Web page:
Archives for category: Florida

A reader who works for a software company explains why it is so difficult to teach the standards effectively and so unfair to judge teachers by an impossible task: It takes 300 days to teach them, but there are only 180 days in a school year. Oops!

 

 

Here is the main problem with these tests. The FLDOE has absolutely no clue on how long it takes to teach each standard effectively. So the question is, “can a teacher teach the standards in the allotted time during the year?” As an educational software company we looked at the standards that a fifth grade teacher is required to teach effectively and stopped counting when we found it would take a minimum of at least 300 school days to teach the standards to an effective level. This does not include teaching a child how to type effectively if the state required typing on the writing portion of the test. The problem is, it’s impossible for an elementary school teacher or for that matter anybody including the testing companies to teach the standards that are on the test in a school year. In order for a teacher or school to score effectively on these tests you have to hope that the students that are coming into your classroom have at least some prior knowledge of the standards.

 

 

You have to understand that these tests are not built to test your child’s learning knowledge, they are built to evaluate the schools and teachers on their effectiveness on teaching the standards. Finally, ask yourself this question… “Who benefits if the teachers and schools FAIL teaching the standards effectively?” Teachers? Schools? Children? No benefit here!… Private Charter Schools? Testing Companies? Publishers? ED Tech Companies? Lobbyists and the list goes on and on and on…..

Peter Greene followed the live tweets from AP reporter Gary Fineout, who covered the trial of Florida’s third-grade retention policy.

The high point–or should I say the low point–came when a spokesperson for the Florida Department of Education said the report cards were meaningless.

He writes:

Especially in the districts like Orange County that are actually pursuing this stupid policy, I hope that teachers stand up, look their superintendent in the eye and ask, “Do you agree with the state that the report cards I fill out for my students are meaningless? Do you agree with the state’s contention that the work I do in assessing students is junk and has no value or should carry no weight? Do you agree with the state that my professional judgment as a teacher is worthless?” And if the superintendent hides in the office (which would be wise because really, how could any self-respecting superintendent face their teaching staff after this bullshit) feel free to send them a copy of this.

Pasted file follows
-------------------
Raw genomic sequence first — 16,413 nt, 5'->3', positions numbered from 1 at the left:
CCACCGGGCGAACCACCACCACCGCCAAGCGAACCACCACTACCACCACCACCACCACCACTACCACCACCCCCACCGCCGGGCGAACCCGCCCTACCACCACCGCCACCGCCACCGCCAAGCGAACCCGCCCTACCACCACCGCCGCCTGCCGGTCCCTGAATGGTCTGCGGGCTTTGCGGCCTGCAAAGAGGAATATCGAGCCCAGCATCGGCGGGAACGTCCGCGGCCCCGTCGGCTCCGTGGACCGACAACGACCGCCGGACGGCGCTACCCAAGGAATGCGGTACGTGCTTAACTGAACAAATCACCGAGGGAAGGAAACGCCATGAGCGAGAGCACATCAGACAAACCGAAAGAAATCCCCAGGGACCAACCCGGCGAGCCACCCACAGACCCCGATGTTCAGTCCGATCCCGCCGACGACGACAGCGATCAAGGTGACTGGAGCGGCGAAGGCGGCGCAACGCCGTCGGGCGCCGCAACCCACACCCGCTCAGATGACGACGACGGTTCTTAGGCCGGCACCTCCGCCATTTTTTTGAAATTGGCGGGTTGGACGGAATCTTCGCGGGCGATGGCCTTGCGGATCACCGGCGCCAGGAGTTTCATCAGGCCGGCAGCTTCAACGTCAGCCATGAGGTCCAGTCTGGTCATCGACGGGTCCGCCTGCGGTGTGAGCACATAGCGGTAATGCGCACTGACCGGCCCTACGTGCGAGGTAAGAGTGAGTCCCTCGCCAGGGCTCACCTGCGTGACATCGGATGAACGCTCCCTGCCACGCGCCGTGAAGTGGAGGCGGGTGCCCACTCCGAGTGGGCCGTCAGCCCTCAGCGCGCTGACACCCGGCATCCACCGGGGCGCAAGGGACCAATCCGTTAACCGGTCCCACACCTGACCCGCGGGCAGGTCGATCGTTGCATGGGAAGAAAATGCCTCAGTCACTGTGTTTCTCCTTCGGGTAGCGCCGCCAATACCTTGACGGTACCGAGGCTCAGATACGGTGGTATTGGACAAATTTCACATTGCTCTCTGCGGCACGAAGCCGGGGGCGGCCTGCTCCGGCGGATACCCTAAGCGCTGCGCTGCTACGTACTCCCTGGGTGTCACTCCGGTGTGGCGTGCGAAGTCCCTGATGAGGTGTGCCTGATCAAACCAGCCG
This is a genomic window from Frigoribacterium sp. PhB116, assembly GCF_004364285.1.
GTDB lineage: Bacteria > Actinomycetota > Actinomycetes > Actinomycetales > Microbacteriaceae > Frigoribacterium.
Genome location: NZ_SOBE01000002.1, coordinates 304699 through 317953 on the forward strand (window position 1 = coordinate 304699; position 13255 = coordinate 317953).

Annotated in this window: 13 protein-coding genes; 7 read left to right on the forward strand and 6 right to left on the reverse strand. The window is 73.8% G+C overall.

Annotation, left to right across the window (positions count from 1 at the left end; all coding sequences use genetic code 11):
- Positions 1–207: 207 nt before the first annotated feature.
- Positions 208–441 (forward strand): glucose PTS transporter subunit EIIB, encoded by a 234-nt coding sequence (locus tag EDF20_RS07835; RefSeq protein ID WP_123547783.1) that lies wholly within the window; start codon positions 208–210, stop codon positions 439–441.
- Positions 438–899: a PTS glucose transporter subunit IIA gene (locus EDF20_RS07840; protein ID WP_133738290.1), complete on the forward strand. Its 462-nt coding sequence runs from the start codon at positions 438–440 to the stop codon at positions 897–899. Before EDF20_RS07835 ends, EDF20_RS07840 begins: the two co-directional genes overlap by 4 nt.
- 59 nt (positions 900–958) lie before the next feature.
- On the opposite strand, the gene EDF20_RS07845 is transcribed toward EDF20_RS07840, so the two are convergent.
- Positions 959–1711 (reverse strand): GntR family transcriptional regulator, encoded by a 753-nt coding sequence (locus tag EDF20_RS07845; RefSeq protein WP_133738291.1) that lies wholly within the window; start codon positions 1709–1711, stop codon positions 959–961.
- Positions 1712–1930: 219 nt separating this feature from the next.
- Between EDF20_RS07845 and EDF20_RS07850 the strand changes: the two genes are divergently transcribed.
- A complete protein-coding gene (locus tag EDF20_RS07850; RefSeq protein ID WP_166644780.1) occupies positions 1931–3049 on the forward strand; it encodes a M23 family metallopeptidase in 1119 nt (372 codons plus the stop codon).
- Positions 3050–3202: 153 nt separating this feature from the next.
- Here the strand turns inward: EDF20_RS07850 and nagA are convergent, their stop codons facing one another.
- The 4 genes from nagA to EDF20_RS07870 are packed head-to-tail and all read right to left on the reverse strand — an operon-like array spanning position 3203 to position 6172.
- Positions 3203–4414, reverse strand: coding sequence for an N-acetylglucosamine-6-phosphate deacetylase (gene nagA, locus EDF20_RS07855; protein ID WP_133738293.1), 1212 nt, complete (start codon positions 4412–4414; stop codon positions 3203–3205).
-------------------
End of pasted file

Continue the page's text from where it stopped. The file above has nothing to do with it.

But kudos to the state for turning what was merely an attack on children and the rights of their parents into a wholesale attack on the integrity and competence of all teachers in the state. Because if report cards are meaningless, it can only be because all teachers are incompetent boobs. Well played, Florida education department.

The hearing included other lowlights as well. Children and their parents came to testify and all of the district lawyers filed objections– because if you have to actually look at the children that you’re doing this to, the small humans that you are, as the judge put it, “taking hostage,” it’s a lot harder to justify your brain-dead, abusively stupid policy. You end up looking almost as bad as you should look. Ultimately the children and families did testify.

It was brilliant to ask students to testify. How could a judge not be moved to see a bright and articulate child explain how humiliating it is to be forced to repeat third grade just because they didn’t take the Big Standardized Test?

It is one thing to talk about a policy in the abstract, it is quite another to see the children whom it affects.

Read Peter’s account of the testimony from the children, parents and even grandparents.

Peter writes:

The judge seems sympathetic and may rule within a week. Meanwhile, state and district school leaders in Florida don’t know what the hell they’re doing. One district said the FSA is mandatory; another said it isn’t. The state department doesn’t know what its regulations say. And all of these people are going to grind up some nine-year-olds just to prove that they are too the bosses of everyone in Florida and everyone must comply or else.

Florida has a harsh third grade retention policy. Students who don’t pass the third-grade state test must repeat the grade.

A few days ago, more than a dozen parents filed suit against the state for the arbitrary and capricious way this state was implemented in counties across the state. The parents opted their children out of the testing to protest the law.